Two weekends ago, I was overcome by the sudden and previously foreign urge to make ketchup. I’m not sure exactly where it came from; it can’t have been the thought of barbeques and picnics, it is February. Or maybe it was- an effort to recapture a bit of summer amidst the cold and damp of winter? Whatever the reason, I had my weekend project, and set out on my first-ever preserving adventure.
Both my parents are habitual preservers; my Mum of jams, marmalades and pickles, and my Dad of chutneys, chilli sauces and ketchup. Despite having seen them do this many times, and assisting my Mum when I was little (which, let’s face it, was probably just getting in her way), I had zero experience of this ancient art myself.
I knew that my Dad favours Mark Bittman’s ketchup recipe, so I grabbed my favourite kitchen bible for inspiration. Things started off well. I ground my own pickling spice, chopped some veg, simmered and stirred for several hours. It was once the ketchup- rich, red and fragrant- was done that I realised that I was ignorant of a crucial step. How on earth does one go about “canning” this stuff?
There’s a lot of fear surrounding preserving, which wasn’t helped by the hurried research I tried to do online (visions of exploding cans, lids that refuse to seal and mould-covered ketchup have been haunting my dreams ever since). It was still too early in Canada to call my parents, so instead, I ran out, bought some classic hinged preserving jars, and followed the instructions as best I could. Since I don’t own a pot large enough to boil more than one jar at a time, it was a frustratingly slow process.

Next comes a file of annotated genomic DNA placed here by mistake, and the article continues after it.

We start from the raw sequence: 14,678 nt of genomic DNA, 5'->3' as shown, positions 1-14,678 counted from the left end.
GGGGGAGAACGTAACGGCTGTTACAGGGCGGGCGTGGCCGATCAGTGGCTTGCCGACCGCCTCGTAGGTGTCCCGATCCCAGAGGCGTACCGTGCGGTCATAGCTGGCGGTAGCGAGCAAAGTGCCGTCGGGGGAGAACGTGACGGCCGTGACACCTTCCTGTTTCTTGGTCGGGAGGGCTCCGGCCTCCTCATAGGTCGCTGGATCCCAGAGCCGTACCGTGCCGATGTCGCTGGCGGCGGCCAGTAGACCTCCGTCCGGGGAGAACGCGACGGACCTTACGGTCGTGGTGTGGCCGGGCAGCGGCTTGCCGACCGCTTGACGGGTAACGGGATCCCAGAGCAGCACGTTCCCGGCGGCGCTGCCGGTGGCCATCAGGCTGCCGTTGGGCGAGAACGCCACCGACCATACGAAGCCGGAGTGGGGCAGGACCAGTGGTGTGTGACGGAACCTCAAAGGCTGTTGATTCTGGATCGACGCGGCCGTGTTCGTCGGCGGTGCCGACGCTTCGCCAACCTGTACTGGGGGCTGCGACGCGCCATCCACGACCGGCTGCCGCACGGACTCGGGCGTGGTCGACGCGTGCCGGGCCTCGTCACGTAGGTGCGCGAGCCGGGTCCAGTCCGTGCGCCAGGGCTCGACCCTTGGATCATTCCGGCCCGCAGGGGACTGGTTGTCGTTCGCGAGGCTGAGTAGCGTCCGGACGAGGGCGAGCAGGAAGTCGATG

And of course, who’s to say whether I got it right? The ketchup I kept in the fridge is delicious, but I’ve got my doubts about those little jars in the cupboard. I guess we’ll see when those barbeques and picnics of summer do come along.
Homemade Tomato Ketchup
adapted from How to Cook Everything Vegetarian by Mark Bittman
makes approx. 4 cups
- 3/4 cup cider vinegar
- 2 Tbs. pickling spice (or make your own, see below)
- 2 Tbs. neutral oil
- 1 large onion, chopped roughly
- 1 stalk celery, chopped roughly
- 1 red, yellow or orange bell pepper, cored and chopped roughly
- 2 cloves garlic, peeled and crushed
- 2 Tbs. tomato paste
- 3 x 400g cans chopped tomato
- 1/4 cup lightly packed brown sugar
- 1/4 tsp. cayenne, or to taste
- sea salt, to taste
- Heat the vinegar and pickling spice together in a small saucepan until it simmers. Turn off the heat and allow to steep for at least 45 minutes, while you continue with the rest of the recipe.
- Heat the oil in a large, heavy-bottomed saucepan over medium heat. Add the onions, bell pepper, celery and garlic and cook until the onion is soft. Stir in the tomato paste and cook for another two minutes, before adding the canned tomatoes. Turn down the heat so that the mixture barely simmers, and cook for about 45 minutes.
- Strain the spiced vinegar and add it to the tomato sauce, along with the sugar, cayenne and a pinch or two of salt. Cook for another 30-40 minutes, until just thinner than bottled ketchup.
- Remove from the heat the carefully purée the ketchup using an immersion blender. At this point, ketchup can be canned in sterilised jars or kept in the fridge for up to 2 weeks.